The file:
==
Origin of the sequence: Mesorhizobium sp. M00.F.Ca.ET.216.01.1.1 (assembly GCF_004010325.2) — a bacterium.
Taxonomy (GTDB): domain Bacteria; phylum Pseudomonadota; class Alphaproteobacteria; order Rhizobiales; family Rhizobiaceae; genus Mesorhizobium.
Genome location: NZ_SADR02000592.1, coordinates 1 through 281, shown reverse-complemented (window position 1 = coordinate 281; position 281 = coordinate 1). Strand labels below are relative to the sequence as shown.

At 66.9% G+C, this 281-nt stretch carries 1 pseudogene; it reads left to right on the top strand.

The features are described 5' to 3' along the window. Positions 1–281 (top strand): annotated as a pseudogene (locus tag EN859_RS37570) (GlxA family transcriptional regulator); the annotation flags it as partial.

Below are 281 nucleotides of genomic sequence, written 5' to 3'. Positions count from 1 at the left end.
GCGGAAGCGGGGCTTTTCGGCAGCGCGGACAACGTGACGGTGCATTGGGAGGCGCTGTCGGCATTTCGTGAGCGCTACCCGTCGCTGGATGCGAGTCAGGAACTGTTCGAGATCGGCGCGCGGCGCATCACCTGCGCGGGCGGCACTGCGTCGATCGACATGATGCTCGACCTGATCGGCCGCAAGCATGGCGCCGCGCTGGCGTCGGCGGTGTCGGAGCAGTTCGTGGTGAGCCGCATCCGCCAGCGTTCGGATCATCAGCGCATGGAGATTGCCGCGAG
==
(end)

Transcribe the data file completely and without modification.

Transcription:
Origin of the sequence: Mesorhizobium sp. M00.F.Ca.ET.216.01.1.1 (assembly GCF_004010325.2) — a bacterium.
Taxonomy (GTDB): domain Bacteria; phylum Pseudomonadota; class Alphaproteobacteria; order Rhizobiales; family Rhizobiaceae; genus Mesorhizobium.
Genome location: NZ_SADR02000592.1, coordinates 1 through 281, shown reverse-complemented (window position 1 = coordinate 281; position 281 = coordinate 1). Strand labels below are relative to the sequence as shown.

At 66.9% G+C, this 281-nt stretch carries 1 pseudogene; it reads left to right on the top strand.

The features are described 5' to 3' along the window. Positions 1–281 (top strand): annotated as a pseudogene (locus tag EN859_RS37570) (GlxA family transcriptional regulator); the annotation flags it as partial.

Below are 281 nucleotides of genomic sequence, written 5' to 3'. Positions count from 1 at the left end.
GCGGAAGCGGGGCTTTTCGGCAGCGCGGACAACGTGACGGTGCATTGGGAGGCGCTGTCGGCATTTCGTGAGCGCTACCCGTCGCTGGATGCGAGTCAGGAACTGTTCGAGATCGGCGCGCGGCGCATCACCTGCGCGGGCGGCACTGCGTCGATCGACATGATGCTCGACCTGATCGGCCGCAAGCATGGCGCCGCGCTGGCGTCGGCGGTGTCGGAGCAGTTCGTGGTGAGCCGCATCCGCCAGCGTTCGGATCATCAGCGCATGGAGATTGCCGCGAG